By kind permission of John King, Author
A death in February of a St Augustine’s member was announced in the magazine but it was not directly related to the war. It was Sir George Pragnell who was only 53, but overwork probably contributed to his heart failure. The funeral was on 17 February and the route from his home in Somertrees Avenue to the church was lined with Red Cross nurses. The Queen’s Private Secretary subsequently wrote to his widow ‘ … by his death the nation lost one of its most useful and patriotic citizens’.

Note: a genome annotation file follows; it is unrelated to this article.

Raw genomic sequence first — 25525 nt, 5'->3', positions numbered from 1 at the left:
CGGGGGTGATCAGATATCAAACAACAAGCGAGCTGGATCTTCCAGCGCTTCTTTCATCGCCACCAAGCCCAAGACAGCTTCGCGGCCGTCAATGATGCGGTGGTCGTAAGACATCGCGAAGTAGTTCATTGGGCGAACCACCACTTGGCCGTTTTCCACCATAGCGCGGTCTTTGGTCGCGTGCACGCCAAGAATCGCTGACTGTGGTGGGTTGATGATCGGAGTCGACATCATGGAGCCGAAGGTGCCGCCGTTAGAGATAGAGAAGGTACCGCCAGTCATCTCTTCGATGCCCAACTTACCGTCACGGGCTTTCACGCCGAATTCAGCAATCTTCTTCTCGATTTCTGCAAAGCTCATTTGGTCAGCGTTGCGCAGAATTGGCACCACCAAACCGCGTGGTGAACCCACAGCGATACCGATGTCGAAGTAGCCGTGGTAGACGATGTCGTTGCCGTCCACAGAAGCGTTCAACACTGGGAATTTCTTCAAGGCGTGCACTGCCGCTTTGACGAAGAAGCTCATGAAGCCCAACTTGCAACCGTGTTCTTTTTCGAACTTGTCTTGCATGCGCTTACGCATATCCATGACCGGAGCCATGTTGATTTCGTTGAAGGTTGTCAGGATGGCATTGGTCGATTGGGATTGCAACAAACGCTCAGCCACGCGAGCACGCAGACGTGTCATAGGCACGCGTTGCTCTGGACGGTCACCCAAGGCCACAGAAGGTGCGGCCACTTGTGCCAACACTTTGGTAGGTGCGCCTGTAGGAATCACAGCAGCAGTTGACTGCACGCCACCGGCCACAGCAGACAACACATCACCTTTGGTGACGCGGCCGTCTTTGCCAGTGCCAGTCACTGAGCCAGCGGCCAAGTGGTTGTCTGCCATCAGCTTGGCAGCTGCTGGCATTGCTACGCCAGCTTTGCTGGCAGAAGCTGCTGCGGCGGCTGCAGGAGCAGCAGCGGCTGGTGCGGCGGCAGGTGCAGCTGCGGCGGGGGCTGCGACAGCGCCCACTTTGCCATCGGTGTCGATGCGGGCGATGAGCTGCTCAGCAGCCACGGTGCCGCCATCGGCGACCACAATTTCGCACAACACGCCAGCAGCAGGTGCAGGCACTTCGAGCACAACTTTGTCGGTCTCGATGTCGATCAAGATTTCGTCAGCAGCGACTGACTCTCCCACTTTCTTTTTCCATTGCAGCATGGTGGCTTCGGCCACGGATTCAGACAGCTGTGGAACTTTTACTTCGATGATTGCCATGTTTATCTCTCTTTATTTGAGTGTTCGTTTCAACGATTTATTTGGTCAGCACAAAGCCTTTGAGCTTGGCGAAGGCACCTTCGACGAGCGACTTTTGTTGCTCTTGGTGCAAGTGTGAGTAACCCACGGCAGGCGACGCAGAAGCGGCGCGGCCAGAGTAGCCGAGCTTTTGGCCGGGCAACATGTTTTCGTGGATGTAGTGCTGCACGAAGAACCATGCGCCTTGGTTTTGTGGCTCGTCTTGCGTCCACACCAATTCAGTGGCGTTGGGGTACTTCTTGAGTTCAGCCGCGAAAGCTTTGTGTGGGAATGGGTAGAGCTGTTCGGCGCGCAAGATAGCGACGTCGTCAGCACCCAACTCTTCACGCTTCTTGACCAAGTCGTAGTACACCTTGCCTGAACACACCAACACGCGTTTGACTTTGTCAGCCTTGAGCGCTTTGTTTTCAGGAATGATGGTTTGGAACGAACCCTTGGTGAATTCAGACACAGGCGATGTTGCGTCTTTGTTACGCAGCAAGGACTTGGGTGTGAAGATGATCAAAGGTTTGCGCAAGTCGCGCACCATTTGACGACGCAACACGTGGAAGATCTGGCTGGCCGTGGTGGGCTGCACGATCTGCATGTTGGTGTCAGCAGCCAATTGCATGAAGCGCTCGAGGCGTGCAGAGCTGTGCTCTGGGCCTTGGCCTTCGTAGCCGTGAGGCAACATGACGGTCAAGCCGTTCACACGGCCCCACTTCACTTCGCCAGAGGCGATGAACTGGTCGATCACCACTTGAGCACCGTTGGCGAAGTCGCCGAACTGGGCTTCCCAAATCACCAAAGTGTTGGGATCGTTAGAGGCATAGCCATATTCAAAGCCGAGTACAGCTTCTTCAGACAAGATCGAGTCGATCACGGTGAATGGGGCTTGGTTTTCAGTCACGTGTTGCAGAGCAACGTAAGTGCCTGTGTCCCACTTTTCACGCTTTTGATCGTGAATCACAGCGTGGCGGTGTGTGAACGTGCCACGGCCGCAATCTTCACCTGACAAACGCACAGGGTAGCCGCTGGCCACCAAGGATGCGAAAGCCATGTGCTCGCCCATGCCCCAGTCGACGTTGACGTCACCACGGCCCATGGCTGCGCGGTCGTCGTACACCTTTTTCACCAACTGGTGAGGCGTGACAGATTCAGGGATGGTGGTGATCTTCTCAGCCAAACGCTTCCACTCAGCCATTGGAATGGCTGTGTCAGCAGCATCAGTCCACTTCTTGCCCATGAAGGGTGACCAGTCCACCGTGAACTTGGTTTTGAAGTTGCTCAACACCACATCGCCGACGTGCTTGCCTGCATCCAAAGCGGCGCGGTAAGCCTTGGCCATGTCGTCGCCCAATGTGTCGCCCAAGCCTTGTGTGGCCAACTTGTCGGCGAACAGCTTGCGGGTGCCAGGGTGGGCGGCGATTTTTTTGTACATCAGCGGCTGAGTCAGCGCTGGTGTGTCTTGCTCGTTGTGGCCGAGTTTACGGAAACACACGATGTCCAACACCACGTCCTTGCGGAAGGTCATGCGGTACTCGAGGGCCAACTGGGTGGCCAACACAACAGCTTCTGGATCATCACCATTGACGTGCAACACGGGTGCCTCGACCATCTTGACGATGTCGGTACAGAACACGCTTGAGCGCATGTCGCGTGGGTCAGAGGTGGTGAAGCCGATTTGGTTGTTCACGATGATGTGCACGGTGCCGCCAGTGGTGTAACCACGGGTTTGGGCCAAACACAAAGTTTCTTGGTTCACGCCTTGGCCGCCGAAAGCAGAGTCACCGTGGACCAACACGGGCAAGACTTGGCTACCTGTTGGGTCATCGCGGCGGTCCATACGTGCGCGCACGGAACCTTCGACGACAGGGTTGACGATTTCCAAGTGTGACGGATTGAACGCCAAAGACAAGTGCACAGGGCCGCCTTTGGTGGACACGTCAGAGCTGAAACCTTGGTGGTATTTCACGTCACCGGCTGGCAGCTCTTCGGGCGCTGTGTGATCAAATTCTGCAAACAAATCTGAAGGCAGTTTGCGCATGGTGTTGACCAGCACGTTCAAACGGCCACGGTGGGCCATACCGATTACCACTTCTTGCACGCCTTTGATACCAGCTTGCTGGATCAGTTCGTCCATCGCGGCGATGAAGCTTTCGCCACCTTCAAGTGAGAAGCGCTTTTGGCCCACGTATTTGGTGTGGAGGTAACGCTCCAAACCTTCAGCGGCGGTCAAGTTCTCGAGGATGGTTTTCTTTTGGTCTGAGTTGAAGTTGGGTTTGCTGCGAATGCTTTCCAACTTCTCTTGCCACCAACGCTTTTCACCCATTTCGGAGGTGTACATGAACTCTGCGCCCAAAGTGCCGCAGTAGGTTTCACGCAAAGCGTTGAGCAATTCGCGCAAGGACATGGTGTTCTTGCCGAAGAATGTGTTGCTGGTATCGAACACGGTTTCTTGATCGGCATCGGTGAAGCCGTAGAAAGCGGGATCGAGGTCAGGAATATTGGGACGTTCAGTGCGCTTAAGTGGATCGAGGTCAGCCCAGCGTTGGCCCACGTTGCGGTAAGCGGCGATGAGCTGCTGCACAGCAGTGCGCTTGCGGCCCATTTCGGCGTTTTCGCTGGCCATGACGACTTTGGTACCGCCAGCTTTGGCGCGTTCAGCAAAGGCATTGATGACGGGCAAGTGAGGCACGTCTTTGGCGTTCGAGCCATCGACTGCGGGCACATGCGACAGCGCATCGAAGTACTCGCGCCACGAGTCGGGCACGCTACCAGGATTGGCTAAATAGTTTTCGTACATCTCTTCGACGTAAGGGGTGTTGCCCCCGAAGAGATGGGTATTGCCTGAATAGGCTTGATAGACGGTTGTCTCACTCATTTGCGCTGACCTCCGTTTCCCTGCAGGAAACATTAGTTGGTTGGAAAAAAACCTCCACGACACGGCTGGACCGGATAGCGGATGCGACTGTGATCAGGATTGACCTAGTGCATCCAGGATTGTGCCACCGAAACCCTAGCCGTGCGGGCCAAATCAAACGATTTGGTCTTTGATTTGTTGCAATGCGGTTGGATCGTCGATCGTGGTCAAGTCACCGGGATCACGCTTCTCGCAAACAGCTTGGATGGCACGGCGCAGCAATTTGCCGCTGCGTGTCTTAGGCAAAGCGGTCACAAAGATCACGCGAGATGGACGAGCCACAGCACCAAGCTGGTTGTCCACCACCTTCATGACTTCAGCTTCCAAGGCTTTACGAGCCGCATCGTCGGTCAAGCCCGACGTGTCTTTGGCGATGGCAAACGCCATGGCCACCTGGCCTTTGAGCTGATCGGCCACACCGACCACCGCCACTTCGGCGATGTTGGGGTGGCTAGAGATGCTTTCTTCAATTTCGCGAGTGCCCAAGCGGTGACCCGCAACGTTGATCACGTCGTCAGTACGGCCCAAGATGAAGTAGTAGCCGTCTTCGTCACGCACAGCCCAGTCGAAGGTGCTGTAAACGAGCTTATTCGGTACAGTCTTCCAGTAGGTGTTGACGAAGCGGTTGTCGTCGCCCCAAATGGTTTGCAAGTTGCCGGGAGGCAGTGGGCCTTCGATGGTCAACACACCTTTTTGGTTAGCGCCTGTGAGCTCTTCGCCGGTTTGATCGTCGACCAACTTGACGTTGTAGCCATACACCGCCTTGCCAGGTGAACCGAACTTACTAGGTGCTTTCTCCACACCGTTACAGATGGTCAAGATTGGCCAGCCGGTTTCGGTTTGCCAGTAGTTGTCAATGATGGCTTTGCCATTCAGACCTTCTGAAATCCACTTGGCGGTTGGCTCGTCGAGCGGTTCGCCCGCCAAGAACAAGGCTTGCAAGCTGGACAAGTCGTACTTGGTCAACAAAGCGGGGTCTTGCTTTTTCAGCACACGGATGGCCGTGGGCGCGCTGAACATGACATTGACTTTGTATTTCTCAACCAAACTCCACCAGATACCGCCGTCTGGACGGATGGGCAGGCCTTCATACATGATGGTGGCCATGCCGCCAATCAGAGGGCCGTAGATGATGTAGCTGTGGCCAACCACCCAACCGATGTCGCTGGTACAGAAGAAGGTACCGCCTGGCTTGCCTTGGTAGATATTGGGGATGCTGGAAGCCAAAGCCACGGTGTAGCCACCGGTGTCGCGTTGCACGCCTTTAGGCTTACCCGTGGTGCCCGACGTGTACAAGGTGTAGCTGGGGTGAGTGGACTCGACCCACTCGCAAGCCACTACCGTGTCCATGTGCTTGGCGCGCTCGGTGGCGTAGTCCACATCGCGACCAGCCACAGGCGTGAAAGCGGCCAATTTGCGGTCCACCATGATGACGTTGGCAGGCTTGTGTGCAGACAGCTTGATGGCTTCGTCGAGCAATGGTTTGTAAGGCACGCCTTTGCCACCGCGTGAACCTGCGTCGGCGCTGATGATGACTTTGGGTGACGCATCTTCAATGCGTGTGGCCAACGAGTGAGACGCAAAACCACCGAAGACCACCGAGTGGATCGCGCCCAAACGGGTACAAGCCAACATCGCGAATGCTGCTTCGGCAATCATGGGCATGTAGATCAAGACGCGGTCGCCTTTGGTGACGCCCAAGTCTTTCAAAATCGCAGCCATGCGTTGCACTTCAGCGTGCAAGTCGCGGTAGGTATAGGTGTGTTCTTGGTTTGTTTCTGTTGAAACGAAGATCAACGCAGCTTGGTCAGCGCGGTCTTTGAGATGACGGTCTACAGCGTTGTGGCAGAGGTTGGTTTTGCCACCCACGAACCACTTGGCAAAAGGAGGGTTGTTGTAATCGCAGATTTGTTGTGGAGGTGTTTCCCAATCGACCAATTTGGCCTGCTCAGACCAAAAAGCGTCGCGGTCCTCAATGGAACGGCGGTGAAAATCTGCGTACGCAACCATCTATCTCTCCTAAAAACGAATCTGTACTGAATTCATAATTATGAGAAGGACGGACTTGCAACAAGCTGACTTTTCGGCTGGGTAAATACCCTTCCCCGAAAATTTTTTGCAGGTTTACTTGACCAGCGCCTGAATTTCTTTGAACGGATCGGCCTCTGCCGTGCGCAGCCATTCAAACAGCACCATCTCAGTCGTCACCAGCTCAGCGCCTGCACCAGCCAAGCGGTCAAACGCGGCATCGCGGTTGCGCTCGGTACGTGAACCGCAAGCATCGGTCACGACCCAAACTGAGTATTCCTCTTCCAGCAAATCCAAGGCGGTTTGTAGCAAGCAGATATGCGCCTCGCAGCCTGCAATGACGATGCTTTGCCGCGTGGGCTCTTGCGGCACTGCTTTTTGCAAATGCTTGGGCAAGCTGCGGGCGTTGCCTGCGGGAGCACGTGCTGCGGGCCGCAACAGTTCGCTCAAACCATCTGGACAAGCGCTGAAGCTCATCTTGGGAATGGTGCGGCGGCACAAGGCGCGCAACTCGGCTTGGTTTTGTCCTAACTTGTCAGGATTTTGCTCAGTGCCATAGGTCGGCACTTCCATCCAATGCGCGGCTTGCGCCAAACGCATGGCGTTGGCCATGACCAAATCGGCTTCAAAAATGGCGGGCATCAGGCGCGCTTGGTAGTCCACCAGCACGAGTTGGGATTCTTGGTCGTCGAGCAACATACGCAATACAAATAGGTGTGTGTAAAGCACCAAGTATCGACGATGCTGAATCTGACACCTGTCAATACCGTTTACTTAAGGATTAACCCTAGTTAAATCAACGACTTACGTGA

In spite of the war, many aspects of community life at the church were continuing normally. Thus on 5 February the St Augustine’s choirboys attended a matinee performance at Drury Lane, afterwards dining at the Strand Palace Hotel. On 21 March the Foreign Missions at the church received an address about the work of Medical Missions in Persia. The speaker, Dr Catharine lronside, pointed out that a woman’s lot was not easy in Persia. If a woman fell sick, the man would allow her two months to recover before taking another woman.
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